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Blended Scotch Marketers Test Higher Price Points

November 2, 2022

The makers of blended Scotch whisky are refreshing their portfolios with new age statements and barrel finishes, as well as exploring creative promotional tie-ins to revive the segment, which has hovered around 5.7 million cases in the U.S. lately. Category leader Johnnie Walker has launched myriad expressions with each passing year, and has prospered in the process, ranking as the largest spirits brand worldwide in terms of retail value at more than $5.2 billion, according to Impact Databank, while reaching U.S. volume of 2 million cases. Now an increasing number of its rivals are borrowing from that playbook and expanding their offerings. And marketers who were once cautious about pricing above the key $25 a 750-ml. threshold have found that consumers today aren’t balking at prices north of $30 for interesting super-premium blends.

The category’s second-largest brand, Dewar’s, is a good example. Dewar’s White Label ($22 a 750-ml.) is supplemented by premium portfoliomates including 12-year-old ($30), and 15-year-old ($40). Meanwhile, Dewar’s Double Double 32-year-old, which is finished in Pedro Ximénez Sherry casks, has sold so well at $150 a 375-ml. that owner Bacardi was forced to allocate supply. Now the company is launching a Double Double 21-year-old in a 750-ml. format priced at $100.

Perhaps a more far-reaching innovation at Dewar’s is the recent release of the “reimagined” Dewar’s 12-year-old ($30 a 750-ml.). The new 12-year-old emphasizes first-fill Bourbon casks in the aging process to create a fresh taste profile. “Long term, it’s important for Scotch whisky to compete not just in the $50-and-above segments—otherwise, Scotch will become a high-end niche product and be challenged by premiumization from other categories,” says Brian Cox, vice president of Dewar’s for North America. “It’s important to have a position in every segment where consumers are. That’s what we’re trying to accomplish.”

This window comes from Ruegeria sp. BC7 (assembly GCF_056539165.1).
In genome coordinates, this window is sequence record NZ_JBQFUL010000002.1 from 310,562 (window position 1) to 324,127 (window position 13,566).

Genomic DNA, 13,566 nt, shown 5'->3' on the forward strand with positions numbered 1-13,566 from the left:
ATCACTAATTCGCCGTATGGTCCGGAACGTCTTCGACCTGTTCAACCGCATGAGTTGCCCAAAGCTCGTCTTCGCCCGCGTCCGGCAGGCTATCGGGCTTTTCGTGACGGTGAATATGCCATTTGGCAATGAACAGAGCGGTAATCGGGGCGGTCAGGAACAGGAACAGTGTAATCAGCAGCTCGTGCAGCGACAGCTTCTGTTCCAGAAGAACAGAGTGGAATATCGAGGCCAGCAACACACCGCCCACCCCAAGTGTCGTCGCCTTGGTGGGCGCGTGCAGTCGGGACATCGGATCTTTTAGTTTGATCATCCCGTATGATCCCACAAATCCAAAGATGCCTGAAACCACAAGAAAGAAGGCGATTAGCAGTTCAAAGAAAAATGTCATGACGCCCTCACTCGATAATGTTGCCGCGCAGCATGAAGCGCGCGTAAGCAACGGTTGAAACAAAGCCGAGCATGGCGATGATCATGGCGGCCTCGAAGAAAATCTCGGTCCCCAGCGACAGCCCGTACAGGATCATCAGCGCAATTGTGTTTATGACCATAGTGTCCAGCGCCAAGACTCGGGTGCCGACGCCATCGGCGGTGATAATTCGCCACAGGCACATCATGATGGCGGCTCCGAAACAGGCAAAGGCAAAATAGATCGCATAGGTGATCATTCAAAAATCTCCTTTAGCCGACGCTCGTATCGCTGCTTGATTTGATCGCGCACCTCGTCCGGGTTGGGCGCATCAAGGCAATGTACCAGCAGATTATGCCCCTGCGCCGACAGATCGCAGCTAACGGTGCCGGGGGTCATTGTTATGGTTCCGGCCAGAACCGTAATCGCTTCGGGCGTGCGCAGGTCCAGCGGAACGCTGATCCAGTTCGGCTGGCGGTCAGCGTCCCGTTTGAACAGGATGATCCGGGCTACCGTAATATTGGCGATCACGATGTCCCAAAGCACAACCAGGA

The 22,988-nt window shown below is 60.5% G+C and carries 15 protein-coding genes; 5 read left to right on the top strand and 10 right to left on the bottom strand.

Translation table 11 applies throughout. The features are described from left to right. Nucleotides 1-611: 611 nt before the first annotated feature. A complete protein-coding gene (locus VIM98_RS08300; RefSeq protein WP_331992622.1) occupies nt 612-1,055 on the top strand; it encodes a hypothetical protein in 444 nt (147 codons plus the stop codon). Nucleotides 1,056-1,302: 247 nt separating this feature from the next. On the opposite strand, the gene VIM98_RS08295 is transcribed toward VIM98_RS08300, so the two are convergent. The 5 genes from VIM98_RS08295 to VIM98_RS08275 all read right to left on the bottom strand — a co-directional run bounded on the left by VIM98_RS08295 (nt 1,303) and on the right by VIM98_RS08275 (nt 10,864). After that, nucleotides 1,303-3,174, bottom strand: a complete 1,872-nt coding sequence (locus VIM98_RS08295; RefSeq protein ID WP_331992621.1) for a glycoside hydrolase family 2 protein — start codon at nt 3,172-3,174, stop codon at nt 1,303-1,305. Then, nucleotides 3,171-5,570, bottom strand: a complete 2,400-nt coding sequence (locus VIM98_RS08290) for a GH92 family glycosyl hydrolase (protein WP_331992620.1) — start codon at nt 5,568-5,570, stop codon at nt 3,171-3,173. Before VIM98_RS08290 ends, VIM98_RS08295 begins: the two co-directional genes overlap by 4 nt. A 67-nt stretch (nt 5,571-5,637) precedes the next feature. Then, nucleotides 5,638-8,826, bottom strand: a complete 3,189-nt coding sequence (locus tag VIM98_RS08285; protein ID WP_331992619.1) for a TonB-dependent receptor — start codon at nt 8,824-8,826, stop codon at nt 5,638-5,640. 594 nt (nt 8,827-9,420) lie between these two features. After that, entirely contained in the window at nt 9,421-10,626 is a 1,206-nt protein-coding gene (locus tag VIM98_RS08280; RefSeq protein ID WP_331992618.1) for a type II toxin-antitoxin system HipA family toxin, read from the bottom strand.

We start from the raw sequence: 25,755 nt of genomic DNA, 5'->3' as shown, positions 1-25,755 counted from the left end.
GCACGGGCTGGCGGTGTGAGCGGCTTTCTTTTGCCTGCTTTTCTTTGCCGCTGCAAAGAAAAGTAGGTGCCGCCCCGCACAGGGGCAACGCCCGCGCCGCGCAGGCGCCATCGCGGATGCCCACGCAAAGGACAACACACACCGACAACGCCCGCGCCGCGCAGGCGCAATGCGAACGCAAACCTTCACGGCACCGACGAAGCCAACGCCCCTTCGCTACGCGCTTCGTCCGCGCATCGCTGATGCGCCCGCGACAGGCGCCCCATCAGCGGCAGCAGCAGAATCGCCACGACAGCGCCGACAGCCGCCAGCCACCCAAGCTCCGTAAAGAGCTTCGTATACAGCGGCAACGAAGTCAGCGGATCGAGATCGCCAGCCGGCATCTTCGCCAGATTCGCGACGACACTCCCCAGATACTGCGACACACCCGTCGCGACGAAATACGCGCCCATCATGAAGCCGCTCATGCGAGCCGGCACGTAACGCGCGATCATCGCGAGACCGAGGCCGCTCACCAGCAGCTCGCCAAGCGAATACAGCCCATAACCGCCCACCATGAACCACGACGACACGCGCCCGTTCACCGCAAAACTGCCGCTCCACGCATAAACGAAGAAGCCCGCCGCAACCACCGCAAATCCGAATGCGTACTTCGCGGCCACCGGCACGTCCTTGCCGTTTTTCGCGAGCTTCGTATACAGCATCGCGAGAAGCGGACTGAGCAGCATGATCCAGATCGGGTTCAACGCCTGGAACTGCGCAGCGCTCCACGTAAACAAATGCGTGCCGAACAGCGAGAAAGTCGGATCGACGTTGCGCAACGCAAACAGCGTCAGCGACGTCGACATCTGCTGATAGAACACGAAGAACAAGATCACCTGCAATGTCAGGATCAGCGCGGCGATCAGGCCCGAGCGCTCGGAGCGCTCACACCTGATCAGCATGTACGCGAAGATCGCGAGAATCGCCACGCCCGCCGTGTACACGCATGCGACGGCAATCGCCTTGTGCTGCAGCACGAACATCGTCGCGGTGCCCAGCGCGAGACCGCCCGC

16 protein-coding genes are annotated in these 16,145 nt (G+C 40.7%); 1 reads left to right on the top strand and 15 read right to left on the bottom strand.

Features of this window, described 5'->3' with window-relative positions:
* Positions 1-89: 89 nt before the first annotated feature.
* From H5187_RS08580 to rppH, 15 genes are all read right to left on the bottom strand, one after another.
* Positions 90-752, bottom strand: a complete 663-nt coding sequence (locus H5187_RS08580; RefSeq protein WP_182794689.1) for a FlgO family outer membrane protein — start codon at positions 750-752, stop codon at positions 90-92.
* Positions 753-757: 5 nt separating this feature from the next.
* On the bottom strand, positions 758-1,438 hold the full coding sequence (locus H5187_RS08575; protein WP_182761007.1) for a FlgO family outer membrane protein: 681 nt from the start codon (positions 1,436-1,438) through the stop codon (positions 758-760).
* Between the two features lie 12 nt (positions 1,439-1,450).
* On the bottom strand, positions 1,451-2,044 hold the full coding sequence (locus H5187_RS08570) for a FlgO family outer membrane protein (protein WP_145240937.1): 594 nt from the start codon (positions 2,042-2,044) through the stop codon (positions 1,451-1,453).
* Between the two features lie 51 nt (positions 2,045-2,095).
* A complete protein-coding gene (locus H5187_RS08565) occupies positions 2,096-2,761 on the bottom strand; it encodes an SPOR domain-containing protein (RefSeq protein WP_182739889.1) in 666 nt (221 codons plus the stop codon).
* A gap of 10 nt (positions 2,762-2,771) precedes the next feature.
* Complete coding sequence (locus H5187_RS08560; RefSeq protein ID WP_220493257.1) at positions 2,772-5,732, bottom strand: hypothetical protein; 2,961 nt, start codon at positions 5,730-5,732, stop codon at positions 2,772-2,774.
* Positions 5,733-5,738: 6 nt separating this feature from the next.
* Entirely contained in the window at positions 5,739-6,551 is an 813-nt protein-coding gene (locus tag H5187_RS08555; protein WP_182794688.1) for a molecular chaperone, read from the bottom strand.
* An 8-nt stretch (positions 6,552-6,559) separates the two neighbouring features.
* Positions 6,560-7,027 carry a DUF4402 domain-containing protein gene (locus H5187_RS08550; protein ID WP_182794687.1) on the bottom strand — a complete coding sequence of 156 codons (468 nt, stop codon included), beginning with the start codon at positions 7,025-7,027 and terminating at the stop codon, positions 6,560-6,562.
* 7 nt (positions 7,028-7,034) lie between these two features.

Monkey Shoulder ($32) is another brand on the move, technically part of the blended malt segment. Emily Ivers, brand marketing director at William Grant & Sons, notes that sales volume in the premium segment of blended Scotch—priced from $22-$26—was down 9% overall last year. But super-premium sales volume, encompassing Scotch priced $30-$45, was up 22%.

“Super-premium has been very strong,” says Ivers. “As for premium’s decline, that will be hard to reverse.” She notes that many consumers are now entering the blended Scotch category from American whiskey and single malt Scotch. “People are no longer starting at a value-oriented standard entry point,” she adds. “We’re encouraging consumers to be much less precious about blended Scotch—use it in cocktails that you love.”

Another brand testing higher price points has been Compass Box. In the past year the brand has released such variations as its Orchard House ($50 a 750-ml.), Experimental Grain Whisky ($150) and, rarest of all, the Vellichor ($450), whose name is defined as “the scent of old bookshops.” Some of these labels are exceedingly limited, as is the case with Compass Box Circle No. 2 ($130), a 46% abv whisky blended primarily from Glen Elgin malts that was released in July. Market Watch has more on the landscape for blended Scotch whisky in the U.S. market.

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